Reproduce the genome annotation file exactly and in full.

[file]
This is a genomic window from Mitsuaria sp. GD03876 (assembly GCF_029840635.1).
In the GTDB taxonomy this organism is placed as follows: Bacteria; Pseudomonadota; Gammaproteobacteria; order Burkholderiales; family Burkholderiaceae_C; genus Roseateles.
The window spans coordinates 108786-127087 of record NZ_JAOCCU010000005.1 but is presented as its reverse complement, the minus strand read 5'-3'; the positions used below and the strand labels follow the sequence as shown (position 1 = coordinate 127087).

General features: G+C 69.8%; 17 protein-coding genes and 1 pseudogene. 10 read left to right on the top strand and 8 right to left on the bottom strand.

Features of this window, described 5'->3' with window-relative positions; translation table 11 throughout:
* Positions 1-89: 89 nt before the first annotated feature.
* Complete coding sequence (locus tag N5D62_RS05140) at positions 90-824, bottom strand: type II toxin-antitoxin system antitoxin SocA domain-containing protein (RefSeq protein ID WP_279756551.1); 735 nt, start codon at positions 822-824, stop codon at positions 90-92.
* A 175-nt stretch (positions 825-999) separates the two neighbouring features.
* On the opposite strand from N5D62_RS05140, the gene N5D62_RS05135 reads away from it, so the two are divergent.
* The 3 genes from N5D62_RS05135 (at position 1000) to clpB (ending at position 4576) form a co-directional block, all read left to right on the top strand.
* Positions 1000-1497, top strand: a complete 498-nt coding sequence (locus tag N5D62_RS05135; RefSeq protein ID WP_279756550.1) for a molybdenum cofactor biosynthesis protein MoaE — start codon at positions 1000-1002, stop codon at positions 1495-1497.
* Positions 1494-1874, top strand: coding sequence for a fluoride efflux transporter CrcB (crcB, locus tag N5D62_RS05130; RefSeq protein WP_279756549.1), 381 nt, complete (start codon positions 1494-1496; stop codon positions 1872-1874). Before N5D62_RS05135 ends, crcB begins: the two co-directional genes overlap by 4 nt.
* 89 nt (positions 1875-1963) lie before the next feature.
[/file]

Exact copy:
This is a genomic window from Mitsuaria sp. GD03876 (assembly GCF_029840635.1).
In the GTDB taxonomy this organism is placed as follows: Bacteria; Pseudomonadota; Gammaproteobacteria; order Burkholderiales; family Burkholderiaceae_C; genus Roseateles.
The window spans coordinates 108786-127087 of record NZ_JAOCCU010000005.1 but is presented as its reverse complement, the minus strand read 5'-3'; the positions used below and the strand labels follow the sequence as shown (position 1 = coordinate 127087).

General features: G+C 69.8%; 17 protein-coding genes and 1 pseudogene. 10 read left to right on the top strand and 8 right to left on the bottom strand.

Features of this window, described 5'->3' with window-relative positions; translation table 11 throughout:
* Positions 1-89: 89 nt before the first annotated feature.
* Complete coding sequence (locus tag N5D62_RS05140) at positions 90-824, bottom strand: type II toxin-antitoxin system antitoxin SocA domain-containing protein (RefSeq protein ID WP_279756551.1); 735 nt, start codon at positions 822-824, stop codon at positions 90-92.
* A 175-nt stretch (positions 825-999) separates the two neighbouring features.
* On the opposite strand from N5D62_RS05140, the gene N5D62_RS05135 reads away from it, so the two are divergent.
* The 3 genes from N5D62_RS05135 (at position 1000) to clpB (ending at position 4576) form a co-directional block, all read left to right on the top strand.
* Positions 1000-1497, top strand: a complete 498-nt coding sequence (locus tag N5D62_RS05135; RefSeq protein ID WP_279756550.1) for a molybdenum cofactor biosynthesis protein MoaE — start codon at positions 1000-1002, stop codon at positions 1495-1497.
* Positions 1494-1874, top strand: coding sequence for a fluoride efflux transporter CrcB (crcB, locus tag N5D62_RS05130; RefSeq protein WP_279756549.1), 381 nt, complete (start codon positions 1494-1496; stop codon positions 1872-1874). Before N5D62_RS05135 ends, crcB begins: the two co-directional genes overlap by 4 nt.
* 89 nt (positions 1875-1963) lie before the next feature.